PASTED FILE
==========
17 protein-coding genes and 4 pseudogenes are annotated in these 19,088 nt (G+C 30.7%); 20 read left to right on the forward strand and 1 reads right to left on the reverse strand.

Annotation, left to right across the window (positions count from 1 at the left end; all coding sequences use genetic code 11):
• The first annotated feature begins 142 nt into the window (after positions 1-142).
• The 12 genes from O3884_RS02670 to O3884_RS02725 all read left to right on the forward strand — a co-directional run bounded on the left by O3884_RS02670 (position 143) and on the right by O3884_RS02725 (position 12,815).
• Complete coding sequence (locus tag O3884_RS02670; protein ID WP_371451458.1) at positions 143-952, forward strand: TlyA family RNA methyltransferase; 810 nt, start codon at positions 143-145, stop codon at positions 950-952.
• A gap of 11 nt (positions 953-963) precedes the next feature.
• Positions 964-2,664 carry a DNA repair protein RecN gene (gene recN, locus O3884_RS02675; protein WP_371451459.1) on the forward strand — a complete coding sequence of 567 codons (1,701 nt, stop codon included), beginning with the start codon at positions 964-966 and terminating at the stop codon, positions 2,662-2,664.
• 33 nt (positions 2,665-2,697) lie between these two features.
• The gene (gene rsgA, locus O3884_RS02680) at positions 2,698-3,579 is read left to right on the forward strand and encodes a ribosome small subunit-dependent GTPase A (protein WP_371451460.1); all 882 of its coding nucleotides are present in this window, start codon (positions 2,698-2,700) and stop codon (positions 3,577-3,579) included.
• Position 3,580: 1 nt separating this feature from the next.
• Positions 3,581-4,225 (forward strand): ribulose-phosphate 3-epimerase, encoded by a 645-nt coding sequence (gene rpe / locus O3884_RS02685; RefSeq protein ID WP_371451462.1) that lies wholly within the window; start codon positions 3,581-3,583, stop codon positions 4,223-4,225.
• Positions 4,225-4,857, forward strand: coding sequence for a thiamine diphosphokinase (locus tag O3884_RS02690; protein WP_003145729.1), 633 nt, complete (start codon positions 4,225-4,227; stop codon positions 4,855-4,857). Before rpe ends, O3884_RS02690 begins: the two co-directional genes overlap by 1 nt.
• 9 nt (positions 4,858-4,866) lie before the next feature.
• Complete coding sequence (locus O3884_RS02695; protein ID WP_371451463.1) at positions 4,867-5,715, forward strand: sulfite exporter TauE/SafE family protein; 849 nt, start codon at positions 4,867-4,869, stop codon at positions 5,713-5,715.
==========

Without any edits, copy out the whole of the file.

17 protein-coding genes and 4 pseudogenes are annotated in these 19,088 nt (G+C 30.7%); 20 read left to right on the forward strand and 1 reads right to left on the reverse strand.

Annotation, left to right across the window (positions count from 1 at the left end; all coding sequences use genetic code 11):
• The first annotated feature begins 142 nt into the window (after positions 1-142).
• The 12 genes from O3884_RS02670 to O3884_RS02725 all read left to right on the forward strand — a co-directional run bounded on the left by O3884_RS02670 (position 143) and on the right by O3884_RS02725 (position 12,815).
• Complete coding sequence (locus tag O3884_RS02670; protein ID WP_371451458.1) at positions 143-952, forward strand: TlyA family RNA methyltransferase; 810 nt, start codon at positions 143-145, stop codon at positions 950-952.
• A gap of 11 nt (positions 953-963) precedes the next feature.
• Positions 964-2,664 carry a DNA repair protein RecN gene (gene recN, locus O3884_RS02675; protein WP_371451459.1) on the forward strand — a complete coding sequence of 567 codons (1,701 nt, stop codon included), beginning with the start codon at positions 964-966 and terminating at the stop codon, positions 2,662-2,664.
• 33 nt (positions 2,665-2,697) lie between these two features.
• The gene (gene rsgA, locus O3884_RS02680) at positions 2,698-3,579 is read left to right on the forward strand and encodes a ribosome small subunit-dependent GTPase A (protein WP_371451460.1); all 882 of its coding nucleotides are present in this window, start codon (positions 2,698-2,700) and stop codon (positions 3,577-3,579) included.
• Position 3,580: 1 nt separating this feature from the next.
• Positions 3,581-4,225 (forward strand): ribulose-phosphate 3-epimerase, encoded by a 645-nt coding sequence (gene rpe / locus O3884_RS02685; RefSeq protein ID WP_371451462.1) that lies wholly within the window; start codon positions 3,581-3,583, stop codon positions 4,223-4,225.
• Positions 4,225-4,857, forward strand: coding sequence for a thiamine diphosphokinase (locus tag O3884_RS02690; protein WP_003145729.1), 633 nt, complete (start codon positions 4,225-4,227; stop codon positions 4,855-4,857). Before rpe ends, O3884_RS02690 begins: the two co-directional genes overlap by 1 nt.
• 9 nt (positions 4,858-4,866) lie before the next feature.
• Complete coding sequence (locus O3884_RS02695; protein ID WP_371451463.1) at positions 4,867-5,715, forward strand: sulfite exporter TauE/SafE family protein; 849 nt, start codon at positions 4,867-4,869, stop codon at positions 5,713-5,715.